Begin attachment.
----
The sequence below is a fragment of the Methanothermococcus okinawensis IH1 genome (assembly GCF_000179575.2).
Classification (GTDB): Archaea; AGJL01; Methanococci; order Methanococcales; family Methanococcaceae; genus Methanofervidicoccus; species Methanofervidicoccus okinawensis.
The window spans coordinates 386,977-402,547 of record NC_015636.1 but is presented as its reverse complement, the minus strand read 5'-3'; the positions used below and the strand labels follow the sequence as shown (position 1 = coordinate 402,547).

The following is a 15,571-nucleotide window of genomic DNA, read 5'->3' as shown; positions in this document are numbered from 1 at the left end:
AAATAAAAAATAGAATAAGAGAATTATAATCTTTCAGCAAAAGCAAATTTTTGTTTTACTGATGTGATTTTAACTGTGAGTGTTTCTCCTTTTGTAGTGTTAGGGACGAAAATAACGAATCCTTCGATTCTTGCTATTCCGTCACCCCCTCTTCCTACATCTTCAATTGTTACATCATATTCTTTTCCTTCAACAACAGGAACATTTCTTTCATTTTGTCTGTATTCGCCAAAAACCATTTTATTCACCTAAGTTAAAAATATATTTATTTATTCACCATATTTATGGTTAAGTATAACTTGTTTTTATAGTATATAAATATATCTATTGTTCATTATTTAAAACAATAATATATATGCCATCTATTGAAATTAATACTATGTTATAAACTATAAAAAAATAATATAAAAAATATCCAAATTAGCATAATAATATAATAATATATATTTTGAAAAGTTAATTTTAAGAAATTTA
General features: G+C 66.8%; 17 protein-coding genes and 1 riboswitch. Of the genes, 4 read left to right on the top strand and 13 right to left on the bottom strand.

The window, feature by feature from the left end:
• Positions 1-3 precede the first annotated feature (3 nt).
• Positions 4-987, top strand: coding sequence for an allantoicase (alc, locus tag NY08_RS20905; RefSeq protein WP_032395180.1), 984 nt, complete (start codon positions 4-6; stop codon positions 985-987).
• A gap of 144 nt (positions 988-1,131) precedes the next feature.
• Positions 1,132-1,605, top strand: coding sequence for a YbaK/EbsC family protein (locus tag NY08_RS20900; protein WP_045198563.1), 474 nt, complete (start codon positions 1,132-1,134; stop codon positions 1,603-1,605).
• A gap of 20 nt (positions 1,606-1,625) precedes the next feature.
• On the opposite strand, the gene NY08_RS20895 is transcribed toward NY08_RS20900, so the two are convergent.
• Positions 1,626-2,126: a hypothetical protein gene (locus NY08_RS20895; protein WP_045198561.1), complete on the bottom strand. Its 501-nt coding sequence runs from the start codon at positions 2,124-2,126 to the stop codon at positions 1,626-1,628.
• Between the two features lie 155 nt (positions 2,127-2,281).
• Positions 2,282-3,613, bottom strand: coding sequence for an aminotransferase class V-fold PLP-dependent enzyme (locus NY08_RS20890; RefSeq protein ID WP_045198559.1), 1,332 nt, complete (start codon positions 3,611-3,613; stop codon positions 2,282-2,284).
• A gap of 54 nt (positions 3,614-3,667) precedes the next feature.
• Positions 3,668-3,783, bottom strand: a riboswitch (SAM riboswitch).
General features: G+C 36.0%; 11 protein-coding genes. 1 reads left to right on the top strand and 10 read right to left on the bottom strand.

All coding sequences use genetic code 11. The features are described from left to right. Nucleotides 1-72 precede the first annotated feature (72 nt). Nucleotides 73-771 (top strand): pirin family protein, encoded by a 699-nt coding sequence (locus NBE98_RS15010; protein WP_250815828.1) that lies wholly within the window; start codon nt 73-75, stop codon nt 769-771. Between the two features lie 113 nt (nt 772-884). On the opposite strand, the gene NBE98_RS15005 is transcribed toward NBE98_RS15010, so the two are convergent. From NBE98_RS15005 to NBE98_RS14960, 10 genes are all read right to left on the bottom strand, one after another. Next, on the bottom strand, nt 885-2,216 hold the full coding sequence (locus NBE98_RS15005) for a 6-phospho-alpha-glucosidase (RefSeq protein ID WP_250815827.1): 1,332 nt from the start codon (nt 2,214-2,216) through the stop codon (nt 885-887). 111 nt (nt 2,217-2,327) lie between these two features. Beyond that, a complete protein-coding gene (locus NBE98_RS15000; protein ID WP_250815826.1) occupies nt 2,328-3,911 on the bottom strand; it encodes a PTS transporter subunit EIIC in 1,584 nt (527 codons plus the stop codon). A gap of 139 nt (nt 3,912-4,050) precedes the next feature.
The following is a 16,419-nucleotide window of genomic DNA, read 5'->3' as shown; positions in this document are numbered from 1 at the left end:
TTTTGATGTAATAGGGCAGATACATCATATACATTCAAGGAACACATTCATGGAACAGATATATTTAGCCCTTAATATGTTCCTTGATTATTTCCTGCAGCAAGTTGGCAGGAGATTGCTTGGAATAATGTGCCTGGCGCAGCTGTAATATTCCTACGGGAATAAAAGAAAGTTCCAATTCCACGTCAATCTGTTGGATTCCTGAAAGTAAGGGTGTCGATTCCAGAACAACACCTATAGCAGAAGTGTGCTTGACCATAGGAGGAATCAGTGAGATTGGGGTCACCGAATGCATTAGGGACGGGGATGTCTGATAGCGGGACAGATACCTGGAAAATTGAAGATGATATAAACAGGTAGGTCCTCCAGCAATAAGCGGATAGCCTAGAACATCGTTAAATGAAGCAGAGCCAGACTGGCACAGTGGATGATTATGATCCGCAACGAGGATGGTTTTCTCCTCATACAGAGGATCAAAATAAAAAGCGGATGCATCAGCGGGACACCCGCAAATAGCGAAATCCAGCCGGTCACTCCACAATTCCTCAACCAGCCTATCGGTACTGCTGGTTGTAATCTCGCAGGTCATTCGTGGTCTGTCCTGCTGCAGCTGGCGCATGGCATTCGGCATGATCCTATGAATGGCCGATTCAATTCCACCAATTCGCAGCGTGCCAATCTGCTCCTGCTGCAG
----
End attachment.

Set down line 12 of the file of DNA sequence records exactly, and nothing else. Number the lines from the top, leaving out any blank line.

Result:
• A gap of 20 nt (positions 1,606-1,625) precedes the next feature.